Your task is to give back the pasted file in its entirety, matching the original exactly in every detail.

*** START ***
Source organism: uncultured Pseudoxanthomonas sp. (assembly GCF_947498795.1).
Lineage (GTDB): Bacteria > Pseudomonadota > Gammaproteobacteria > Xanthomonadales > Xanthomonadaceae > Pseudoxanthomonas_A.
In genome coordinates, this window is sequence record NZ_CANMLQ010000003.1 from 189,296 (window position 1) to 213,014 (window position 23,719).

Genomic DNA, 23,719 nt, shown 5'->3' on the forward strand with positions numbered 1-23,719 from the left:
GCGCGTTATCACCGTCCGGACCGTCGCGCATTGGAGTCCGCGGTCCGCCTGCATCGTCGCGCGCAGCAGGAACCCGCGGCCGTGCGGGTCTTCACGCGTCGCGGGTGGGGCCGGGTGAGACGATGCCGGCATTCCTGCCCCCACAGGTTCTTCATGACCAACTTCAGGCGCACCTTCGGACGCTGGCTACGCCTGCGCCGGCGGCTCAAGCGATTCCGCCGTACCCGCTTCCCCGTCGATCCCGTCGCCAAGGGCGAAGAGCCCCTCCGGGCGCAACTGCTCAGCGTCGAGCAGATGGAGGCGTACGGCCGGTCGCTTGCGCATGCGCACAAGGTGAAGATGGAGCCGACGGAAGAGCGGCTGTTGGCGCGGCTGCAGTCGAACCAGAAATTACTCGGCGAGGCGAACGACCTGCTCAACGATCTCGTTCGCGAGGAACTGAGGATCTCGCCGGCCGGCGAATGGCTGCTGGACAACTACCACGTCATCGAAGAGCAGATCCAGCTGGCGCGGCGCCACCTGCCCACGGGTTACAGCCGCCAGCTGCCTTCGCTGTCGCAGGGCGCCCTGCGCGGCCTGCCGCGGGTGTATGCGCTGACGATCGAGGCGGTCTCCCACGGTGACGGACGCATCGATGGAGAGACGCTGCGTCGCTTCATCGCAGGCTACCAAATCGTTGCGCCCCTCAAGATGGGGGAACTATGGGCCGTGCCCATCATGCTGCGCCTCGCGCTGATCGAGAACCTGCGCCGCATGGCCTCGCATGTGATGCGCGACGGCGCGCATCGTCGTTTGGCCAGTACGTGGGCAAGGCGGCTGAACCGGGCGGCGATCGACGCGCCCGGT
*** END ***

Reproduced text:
Source organism: uncultured Pseudoxanthomonas sp. (assembly GCF_947498795.1).
Lineage (GTDB): Bacteria > Pseudomonadota > Gammaproteobacteria > Xanthomonadales > Xanthomonadaceae > Pseudoxanthomonas_A.
In genome coordinates, this window is sequence record NZ_CANMLQ010000003.1 from 189,296 (window position 1) to 213,014 (window position 23,719).

Genomic DNA, 23,719 nt, shown 5'->3' on the forward strand with positions numbered 1-23,719 from the left:
GCGCGTTATCACCGTCCGGACCGTCGCGCATTGGAGTCCGCGGTCCGCCTGCATCGTCGCGCGCAGCAGGAACCCGCGGCCGTGCGGGTCTTCACGCGTCGCGGGTGGGGCCGGGTGAGACGATGCCGGCATTCCTGCCCCCACAGGTTCTTCATGACCAACTTCAGGCGCACCTTCGGACGCTGGCTACGCCTGCGCCGGCGGCTCAAGCGATTCCGCCGTACCCGCTTCCCCGTCGATCCCGTCGCCAAGGGCGAAGAGCCCCTCCGGGCGCAACTGCTCAGCGTCGAGCAGATGGAGGCGTACGGCCGGTCGCTTGCGCATGCGCACAAGGTGAAGATGGAGCCGACGGAAGAGCGGCTGTTGGCGCGGCTGCAGTCGAACCAGAAATTACTCGGCGAGGCGAACGACCTGCTCAACGATCTCGTTCGCGAGGAACTGAGGATCTCGCCGGCCGGCGAATGGCTGCTGGACAACTACCACGTCATCGAAGAGCAGATCCAGCTGGCGCGGCGCCACCTGCCCACGGGTTACAGCCGCCAGCTGCCTTCGCTGTCGCAGGGCGCCCTGCGCGGCCTGCCGCGGGTGTATGCGCTGACGATCGAGGCGGTCTCCCACGGTGACGGACGCATCGATGGAGAGACGCTGCGTCGCTTCATCGCAGGCTACCAAATCGTTGCGCCCCTCAAGATGGGGGAACTATGGGCCGTGCCCATCATGCTGCGCCTCGCGCTGATCGAGAACCTGCGCCGCATGGCCTCGCATGTGATGCGCGACGGCGCGCATCGTCGTTTGGCCAGTACGTGGGCAAGGCGGCTGAACCGGGCGGCGATCGACGCGCCCGGT